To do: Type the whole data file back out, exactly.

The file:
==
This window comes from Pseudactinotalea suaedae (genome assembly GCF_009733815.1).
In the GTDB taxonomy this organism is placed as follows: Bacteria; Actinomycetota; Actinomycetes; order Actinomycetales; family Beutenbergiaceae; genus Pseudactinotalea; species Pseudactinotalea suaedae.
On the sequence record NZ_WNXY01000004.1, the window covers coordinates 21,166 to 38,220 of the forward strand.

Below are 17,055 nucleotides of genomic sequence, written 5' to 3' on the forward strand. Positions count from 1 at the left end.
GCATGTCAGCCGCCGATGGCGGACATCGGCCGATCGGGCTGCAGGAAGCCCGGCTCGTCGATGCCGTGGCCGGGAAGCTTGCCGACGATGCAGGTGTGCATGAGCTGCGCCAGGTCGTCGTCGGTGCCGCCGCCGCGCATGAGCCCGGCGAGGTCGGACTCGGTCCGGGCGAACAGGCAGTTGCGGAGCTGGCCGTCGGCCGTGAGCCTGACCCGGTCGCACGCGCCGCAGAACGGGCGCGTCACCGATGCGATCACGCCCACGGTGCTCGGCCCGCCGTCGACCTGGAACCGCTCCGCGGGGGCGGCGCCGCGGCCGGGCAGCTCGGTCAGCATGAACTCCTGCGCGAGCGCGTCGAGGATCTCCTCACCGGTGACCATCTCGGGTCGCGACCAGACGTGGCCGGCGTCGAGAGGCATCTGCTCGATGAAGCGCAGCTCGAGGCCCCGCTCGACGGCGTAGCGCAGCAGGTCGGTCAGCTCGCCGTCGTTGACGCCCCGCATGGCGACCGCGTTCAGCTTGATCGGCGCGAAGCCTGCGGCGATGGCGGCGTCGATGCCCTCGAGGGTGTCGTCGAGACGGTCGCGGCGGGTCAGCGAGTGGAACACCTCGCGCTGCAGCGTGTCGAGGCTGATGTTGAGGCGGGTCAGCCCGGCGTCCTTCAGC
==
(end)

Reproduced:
This window comes from Pseudactinotalea suaedae (genome assembly GCF_009733815.1).
In the GTDB taxonomy this organism is placed as follows: Bacteria; Actinomycetota; Actinomycetes; order Actinomycetales; family Beutenbergiaceae; genus Pseudactinotalea; species Pseudactinotalea suaedae.
On the sequence record NZ_WNXY01000004.1, the window covers coordinates 21,166 to 38,220 of the forward strand.

Below are 17,055 nucleotides of genomic sequence, written 5' to 3' on the forward strand. Positions count from 1 at the left end.
GCATGTCAGCCGCCGATGGCGGACATCGGCCGATCGGGCTGCAGGAAGCCCGGCTCGTCGATGCCGTGGCCGGGAAGCTTGCCGACGATGCAGGTGTGCATGAGCTGCGCCAGGTCGTCGTCGGTGCCGCCGCCGCGCATGAGCCCGGCGAGGTCGGACTCGGTCCGGGCGAACAGGCAGTTGCGGAGCTGGCCGTCGGCCGTGAGCCTGACCCGGTCGCACGCGCCGCAGAACGGGCGCGTCACCGATGCGATCACGCCCACGGTGCTCGGCCCGCCGTCGACCTGGAACCGCTCCGCGGGGGCGGCGCCGCGGCCGGGCAGCTCGGTCAGCATGAACTCCTGCGCGAGCGCGTCGAGGATCTCCTCACCGGTGACCATCTCGGGTCGCGACCAGACGTGGCCGGCGTCGAGAGGCATCTGCTCGATGAAGCGCAGCTCGAGGCCCCGCTCGACGGCGTAGCGCAGCAGGTCGGTCAGCTCGCCGTCGTTGACGCCCCGCATGGCGACCGCGTTCAGCTTGATCGGCGCGAAGCCTGCGGCGATGGCGGCGTCGATGCCCTCGAGGGTGTCGTCGAGACGGTCGCGGCGGGTCAGCGAGTGGAACACCTCGCGCTGCAGCGTGTCGAGGCTGATGTTGAGGCGGGTCAGCCCGGCGTCCTTCAGC